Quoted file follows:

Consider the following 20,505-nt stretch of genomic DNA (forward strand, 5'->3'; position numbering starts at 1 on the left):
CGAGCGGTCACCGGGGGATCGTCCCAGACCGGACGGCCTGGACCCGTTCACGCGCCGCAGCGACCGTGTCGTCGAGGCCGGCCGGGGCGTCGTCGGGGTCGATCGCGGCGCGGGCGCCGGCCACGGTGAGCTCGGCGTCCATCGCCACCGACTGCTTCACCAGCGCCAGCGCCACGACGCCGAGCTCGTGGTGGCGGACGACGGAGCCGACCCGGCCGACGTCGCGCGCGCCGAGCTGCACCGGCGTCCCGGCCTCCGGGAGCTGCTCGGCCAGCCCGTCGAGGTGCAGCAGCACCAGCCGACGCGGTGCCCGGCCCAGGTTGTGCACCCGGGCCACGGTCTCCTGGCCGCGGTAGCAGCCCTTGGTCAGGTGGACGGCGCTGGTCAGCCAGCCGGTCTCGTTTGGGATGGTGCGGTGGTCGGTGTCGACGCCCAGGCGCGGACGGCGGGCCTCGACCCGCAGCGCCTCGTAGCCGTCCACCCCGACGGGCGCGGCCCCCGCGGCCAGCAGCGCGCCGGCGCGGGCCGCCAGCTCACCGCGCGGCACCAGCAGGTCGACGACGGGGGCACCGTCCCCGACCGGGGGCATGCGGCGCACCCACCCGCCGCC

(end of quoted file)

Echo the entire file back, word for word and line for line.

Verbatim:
Consider the following 20,505-nt stretch of genomic DNA (forward strand, 5'->3'; position numbering starts at 1 on the left):
CGAGCGGTCACCGGGGGATCGTCCCAGACCGGACGGCCTGGACCCGTTCACGCGCCGCAGCGACCGTGTCGTCGAGGCCGGCCGGGGCGTCGTCGGGGTCGATCGCGGCGCGGGCGCCGGCCACGGTGAGCTCGGCGTCCATCGCCACCGACTGCTTCACCAGCGCCAGCGCCACGACGCCGAGCTCGTGGTGGCGGACGACGGAGCCGACCCGGCCGACGTCGCGCGCGCCGAGCTGCACCGGCGTCCCGGCCTCCGGGAGCTGCTCGGCCAGCCCGTCGAGGTGCAGCAGCACCAGCCGACGCGGTGCCCGGCCCAGGTTGTGCACCCGGGCCACGGTCTCCTGGCCGCGGTAGCAGCCCTTGGTCAGGTGGACGGCGCTGGTCAGCCAGCCGGTCTCGTTTGGGATGGTGCGGTGGTCGGTGTCGACGCCCAGGCGCGGACGGCGGGCCTCGACCCGCAGCGCCTCGTAGCCGTCCACCCCGACGGGCGCGGCCCCCGCGGCCAGCAGCGCGCCGGCGCGGGCCGCCAGCTCACCGCGCGGCACCAGCAGGTCGACGACGGGGGCACCGTCCCCGACCGGGGGCATGCGGCGCACCCACCCGCCGCC